Hébert was a radical journalist with his popular, inflammatory journal Le Père Duchesne. It was through his publication that he vocalised his opposition to the monarchy, and furthermore his journal acted as his platform for vitriolic attacks against those who he perceived to be counter-revolutionaries as well as his own political opponents. Hébert was a member of both the Cordeliers and the Jacobins, and was a member of the Insurrectionary Commune.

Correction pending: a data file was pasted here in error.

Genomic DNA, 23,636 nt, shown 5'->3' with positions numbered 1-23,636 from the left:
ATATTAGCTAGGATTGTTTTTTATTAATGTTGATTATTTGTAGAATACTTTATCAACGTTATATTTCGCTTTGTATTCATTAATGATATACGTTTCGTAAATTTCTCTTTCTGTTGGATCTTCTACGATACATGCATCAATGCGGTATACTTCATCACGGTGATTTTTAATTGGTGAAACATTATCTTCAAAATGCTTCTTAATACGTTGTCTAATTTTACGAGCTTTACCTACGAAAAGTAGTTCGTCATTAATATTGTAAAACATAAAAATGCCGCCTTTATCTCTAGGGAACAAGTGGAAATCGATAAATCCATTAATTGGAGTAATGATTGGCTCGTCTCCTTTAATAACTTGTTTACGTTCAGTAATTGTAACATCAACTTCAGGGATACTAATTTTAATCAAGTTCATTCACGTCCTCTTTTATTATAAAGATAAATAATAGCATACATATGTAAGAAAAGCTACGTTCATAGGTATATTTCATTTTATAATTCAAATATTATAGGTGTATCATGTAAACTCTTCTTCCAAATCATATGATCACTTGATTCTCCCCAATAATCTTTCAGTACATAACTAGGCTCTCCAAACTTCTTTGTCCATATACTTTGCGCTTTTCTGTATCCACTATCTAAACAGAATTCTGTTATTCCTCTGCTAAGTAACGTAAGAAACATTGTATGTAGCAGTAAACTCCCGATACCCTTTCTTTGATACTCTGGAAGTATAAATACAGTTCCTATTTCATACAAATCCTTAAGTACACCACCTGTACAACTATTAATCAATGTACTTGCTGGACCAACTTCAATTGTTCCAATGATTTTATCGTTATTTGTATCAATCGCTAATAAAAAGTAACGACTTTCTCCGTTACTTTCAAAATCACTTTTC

He self-identified as the champion of the Parisian poor and was instrumental in passing the Law of Suspects. He was the leader of the de-Christianisation campaign and within this, also galvanised the support of the sans-culottes. As such, he was considered to be an ultra-revolutionary and a threat to Robespierre from the Left. This made him into a danger to the stability of the Revolutionary Government and the National Convention, leading to his arrest in 1794. Hébert was executed in March 1794, along with his supporters who were known as Hébertists or the Enragés.
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